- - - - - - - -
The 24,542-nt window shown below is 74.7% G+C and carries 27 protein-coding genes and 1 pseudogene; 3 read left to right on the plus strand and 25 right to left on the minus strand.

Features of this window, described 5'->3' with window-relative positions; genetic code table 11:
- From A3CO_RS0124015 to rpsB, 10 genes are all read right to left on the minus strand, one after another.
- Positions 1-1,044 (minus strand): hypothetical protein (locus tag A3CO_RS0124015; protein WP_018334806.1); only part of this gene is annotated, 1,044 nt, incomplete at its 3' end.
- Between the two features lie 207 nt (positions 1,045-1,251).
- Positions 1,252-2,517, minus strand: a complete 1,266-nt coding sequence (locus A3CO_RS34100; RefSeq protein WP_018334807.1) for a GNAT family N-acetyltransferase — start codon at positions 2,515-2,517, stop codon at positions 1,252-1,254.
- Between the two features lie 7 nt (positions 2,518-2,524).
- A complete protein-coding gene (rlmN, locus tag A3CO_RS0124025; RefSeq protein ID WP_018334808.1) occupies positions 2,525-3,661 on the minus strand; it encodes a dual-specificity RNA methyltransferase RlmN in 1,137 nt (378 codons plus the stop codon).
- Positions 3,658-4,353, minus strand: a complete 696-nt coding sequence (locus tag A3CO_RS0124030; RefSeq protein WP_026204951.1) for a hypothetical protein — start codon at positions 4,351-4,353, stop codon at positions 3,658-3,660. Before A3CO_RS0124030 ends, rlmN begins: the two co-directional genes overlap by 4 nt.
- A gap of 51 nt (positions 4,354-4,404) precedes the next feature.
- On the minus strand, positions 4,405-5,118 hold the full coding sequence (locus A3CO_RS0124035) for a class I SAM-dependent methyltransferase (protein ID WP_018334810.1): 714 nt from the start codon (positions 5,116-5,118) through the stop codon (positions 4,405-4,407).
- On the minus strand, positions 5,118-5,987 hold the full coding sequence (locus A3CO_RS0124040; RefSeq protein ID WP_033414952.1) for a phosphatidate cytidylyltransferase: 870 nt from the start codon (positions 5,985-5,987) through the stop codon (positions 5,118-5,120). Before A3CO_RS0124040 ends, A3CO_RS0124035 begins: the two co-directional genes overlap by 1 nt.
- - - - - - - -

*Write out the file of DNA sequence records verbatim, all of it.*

The 24,542-nt window shown below is 74.7% G+C and carries 27 protein-coding genes and 1 pseudogene; 3 read left to right on the plus strand and 25 right to left on the minus strand.

Features of this window, described 5'->3' with window-relative positions; genetic code table 11:
- From A3CO_RS0124015 to rpsB, 10 genes are all read right to left on the minus strand, one after another.
- Positions 1-1,044 (minus strand): hypothetical protein (locus tag A3CO_RS0124015; protein WP_018334806.1); only part of this gene is annotated, 1,044 nt, incomplete at its 3' end.
- Between the two features lie 207 nt (positions 1,045-1,251).
- Positions 1,252-2,517, minus strand: a complete 1,266-nt coding sequence (locus A3CO_RS34100; RefSeq protein WP_018334807.1) for a GNAT family N-acetyltransferase — start codon at positions 2,515-2,517, stop codon at positions 1,252-1,254.
- Between the two features lie 7 nt (positions 2,518-2,524).
- A complete protein-coding gene (rlmN, locus tag A3CO_RS0124025; RefSeq protein ID WP_018334808.1) occupies positions 2,525-3,661 on the minus strand; it encodes a dual-specificity RNA methyltransferase RlmN in 1,137 nt (378 codons plus the stop codon).
- Positions 3,658-4,353, minus strand: a complete 696-nt coding sequence (locus tag A3CO_RS0124030; RefSeq protein WP_026204951.1) for a hypothetical protein — start codon at positions 4,351-4,353, stop codon at positions 3,658-3,660. Before A3CO_RS0124030 ends, rlmN begins: the two co-directional genes overlap by 4 nt.
- A gap of 51 nt (positions 4,354-4,404) precedes the next feature.
- On the minus strand, positions 4,405-5,118 hold the full coding sequence (locus A3CO_RS0124035) for a class I SAM-dependent methyltransferase (protein ID WP_018334810.1): 714 nt from the start codon (positions 5,116-5,118) through the stop codon (positions 4,405-4,407).
- On the minus strand, positions 5,118-5,987 hold the full coding sequence (locus A3CO_RS0124040; RefSeq protein ID WP_033414952.1) for a phosphatidate cytidylyltransferase: 870 nt from the start codon (positions 5,985-5,987) through the stop codon (positions 5,118-5,120). Before A3CO_RS0124040 ends, A3CO_RS0124035 begins: the two co-directional genes overlap by 1 nt.